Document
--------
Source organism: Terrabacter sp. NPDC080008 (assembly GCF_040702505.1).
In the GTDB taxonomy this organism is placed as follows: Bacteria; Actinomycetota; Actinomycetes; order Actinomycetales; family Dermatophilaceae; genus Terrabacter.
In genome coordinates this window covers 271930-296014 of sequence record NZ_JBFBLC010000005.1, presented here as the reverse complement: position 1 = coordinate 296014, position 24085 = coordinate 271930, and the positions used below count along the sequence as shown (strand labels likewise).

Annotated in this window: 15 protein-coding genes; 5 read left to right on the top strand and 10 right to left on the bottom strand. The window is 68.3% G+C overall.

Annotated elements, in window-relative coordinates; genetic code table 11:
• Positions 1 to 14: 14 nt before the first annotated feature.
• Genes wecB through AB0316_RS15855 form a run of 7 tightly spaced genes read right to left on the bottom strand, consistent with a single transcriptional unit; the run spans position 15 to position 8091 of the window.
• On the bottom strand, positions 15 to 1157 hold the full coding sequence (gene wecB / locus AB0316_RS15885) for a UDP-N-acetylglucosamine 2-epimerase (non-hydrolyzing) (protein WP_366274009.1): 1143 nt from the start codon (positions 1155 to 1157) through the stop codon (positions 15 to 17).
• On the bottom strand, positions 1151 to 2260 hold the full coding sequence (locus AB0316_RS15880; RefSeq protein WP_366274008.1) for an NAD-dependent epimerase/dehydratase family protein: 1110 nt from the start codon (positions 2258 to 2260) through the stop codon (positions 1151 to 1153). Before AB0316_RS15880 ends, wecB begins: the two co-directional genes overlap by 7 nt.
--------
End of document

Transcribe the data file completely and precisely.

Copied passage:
Source organism: Terrabacter sp. NPDC080008 (assembly GCF_040702505.1).
In the GTDB taxonomy this organism is placed as follows: Bacteria; Actinomycetota; Actinomycetes; order Actinomycetales; family Dermatophilaceae; genus Terrabacter.
In genome coordinates this window covers 271930-296014 of sequence record NZ_JBFBLC010000005.1, presented here as the reverse complement: position 1 = coordinate 296014, position 24085 = coordinate 271930, and the positions used below count along the sequence as shown (strand labels likewise).

Annotated in this window: 15 protein-coding genes; 5 read left to right on the top strand and 10 right to left on the bottom strand. The window is 68.3% G+C overall.

Annotated elements, in window-relative coordinates; genetic code table 11:
• Positions 1 to 14: 14 nt before the first annotated feature.
• Genes wecB through AB0316_RS15855 form a run of 7 tightly spaced genes read right to left on the bottom strand, consistent with a single transcriptional unit; the run spans position 15 to position 8091 of the window.
• On the bottom strand, positions 15 to 1157 hold the full coding sequence (gene wecB / locus AB0316_RS15885) for a UDP-N-acetylglucosamine 2-epimerase (non-hydrolyzing) (protein WP_366274009.1): 1143 nt from the start codon (positions 1155 to 1157) through the stop codon (positions 15 to 17).
• On the bottom strand, positions 1151 to 2260 hold the full coding sequence (locus AB0316_RS15880; RefSeq protein WP_366274008.1) for an NAD-dependent epimerase/dehydratase family protein: 1110 nt from the start codon (positions 2258 to 2260) through the stop codon (positions 1151 to 1153). Before AB0316_RS15880 ends, wecB begins: the two co-directional genes overlap by 7 nt.